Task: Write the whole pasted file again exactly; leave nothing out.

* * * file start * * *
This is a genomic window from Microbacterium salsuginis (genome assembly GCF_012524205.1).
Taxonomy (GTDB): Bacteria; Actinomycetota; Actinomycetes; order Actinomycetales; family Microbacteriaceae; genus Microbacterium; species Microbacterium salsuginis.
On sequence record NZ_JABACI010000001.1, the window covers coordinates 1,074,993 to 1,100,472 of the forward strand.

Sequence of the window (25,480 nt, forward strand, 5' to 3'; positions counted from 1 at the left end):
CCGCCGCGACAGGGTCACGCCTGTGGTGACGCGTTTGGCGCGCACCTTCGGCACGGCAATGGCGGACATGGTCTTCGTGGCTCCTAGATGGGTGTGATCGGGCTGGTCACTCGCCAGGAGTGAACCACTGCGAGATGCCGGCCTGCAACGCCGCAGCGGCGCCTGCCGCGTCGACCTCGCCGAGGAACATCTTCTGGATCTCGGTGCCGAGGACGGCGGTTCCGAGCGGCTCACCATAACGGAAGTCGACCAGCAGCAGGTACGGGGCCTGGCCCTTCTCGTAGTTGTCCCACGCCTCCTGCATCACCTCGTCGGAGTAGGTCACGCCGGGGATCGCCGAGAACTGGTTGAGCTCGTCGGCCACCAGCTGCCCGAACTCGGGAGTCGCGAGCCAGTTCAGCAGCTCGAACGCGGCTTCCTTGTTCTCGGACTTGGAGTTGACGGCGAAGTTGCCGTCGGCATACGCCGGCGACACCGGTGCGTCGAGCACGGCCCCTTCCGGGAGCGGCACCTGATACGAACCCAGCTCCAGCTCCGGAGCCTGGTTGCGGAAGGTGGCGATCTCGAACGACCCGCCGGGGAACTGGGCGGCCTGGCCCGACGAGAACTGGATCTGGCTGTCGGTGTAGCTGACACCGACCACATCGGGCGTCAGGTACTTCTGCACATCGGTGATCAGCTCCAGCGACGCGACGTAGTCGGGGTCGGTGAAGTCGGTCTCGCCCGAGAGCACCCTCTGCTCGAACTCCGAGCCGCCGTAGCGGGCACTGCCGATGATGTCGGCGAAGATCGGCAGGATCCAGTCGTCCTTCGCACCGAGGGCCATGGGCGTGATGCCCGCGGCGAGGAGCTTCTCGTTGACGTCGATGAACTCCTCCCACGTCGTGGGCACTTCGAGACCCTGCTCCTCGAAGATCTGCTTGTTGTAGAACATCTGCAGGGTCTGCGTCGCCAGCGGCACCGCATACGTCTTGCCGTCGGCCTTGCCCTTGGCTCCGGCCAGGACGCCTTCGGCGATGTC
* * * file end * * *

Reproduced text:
This is a genomic window from Microbacterium salsuginis (genome assembly GCF_012524205.1).
Taxonomy (GTDB): Bacteria; Actinomycetota; Actinomycetes; order Actinomycetales; family Microbacteriaceae; genus Microbacterium; species Microbacterium salsuginis.
On sequence record NZ_JABACI010000001.1, the window covers coordinates 1,074,993 to 1,100,472 of the forward strand.

Sequence of the window (25,480 nt, forward strand, 5' to 3'; positions counted from 1 at the left end):
CCGCCGCGACAGGGTCACGCCTGTGGTGACGCGTTTGGCGCGCACCTTCGGCACGGCAATGGCGGACATGGTCTTCGTGGCTCCTAGATGGGTGTGATCGGGCTGGTCACTCGCCAGGAGTGAACCACTGCGAGATGCCGGCCTGCAACGCCGCAGCGGCGCCTGCCGCGTCGACCTCGCCGAGGAACATCTTCTGGATCTCGGTGCCGAGGACGGCGGTTCCGAGCGGCTCACCATAACGGAAGTCGACCAGCAGCAGGTACGGGGCCTGGCCCTTCTCGTAGTTGTCCCACGCCTCCTGCATCACCTCGTCGGAGTAGGTCACGCCGGGGATCGCCGAGAACTGGTTGAGCTCGTCGGCCACCAGCTGCCCGAACTCGGGAGTCGCGAGCCAGTTCAGCAGCTCGAACGCGGCTTCCTTGTTCTCGGACTTGGAGTTGACGGCGAAGTTGCCGTCGGCATACGCCGGCGACACCGGTGCGTCGAGCACGGCCCCTTCCGGGAGCGGCACCTGATACGAACCCAGCTCCAGCTCCGGAGCCTGGTTGCGGAAGGTGGCGATCTCGAACGACCCGCCGGGGAACTGGGCGGCCTGGCCCGACGAGAACTGGATCTGGCTGTCGGTGTAGCTGACACCGACCACATCGGGCGTCAGGTACTTCTGCACATCGGTGATCAGCTCCAGCGACGCGACGTAGTCGGGGTCGGTGAAGTCGGTCTCGCCCGAGAGCACCCTCTGCTCGAACTCCGAGCCGCCGTAGCGGGCACTGCCGATGATGTCGGCGAAGATCGGCAGGATCCAGTCGTCCTTCGCACCGAGGGCCATGGGCGTGATGCCCGCGGCGAGGAGCTTCTCGTTGACGTCGATGAACTCCTCCCACGTCGTGGGCACTTCGAGACCCTGCTCCTCGAAGATCTGCTTGTTGTAGAACATCTGCAGGGTCTGCGTCGCCAGCGGCACCGCATACGTCTTGCCGTCGGCCTTGCCCTTGGCTCCGGCCAGGACGCCTTCGGCGATGTC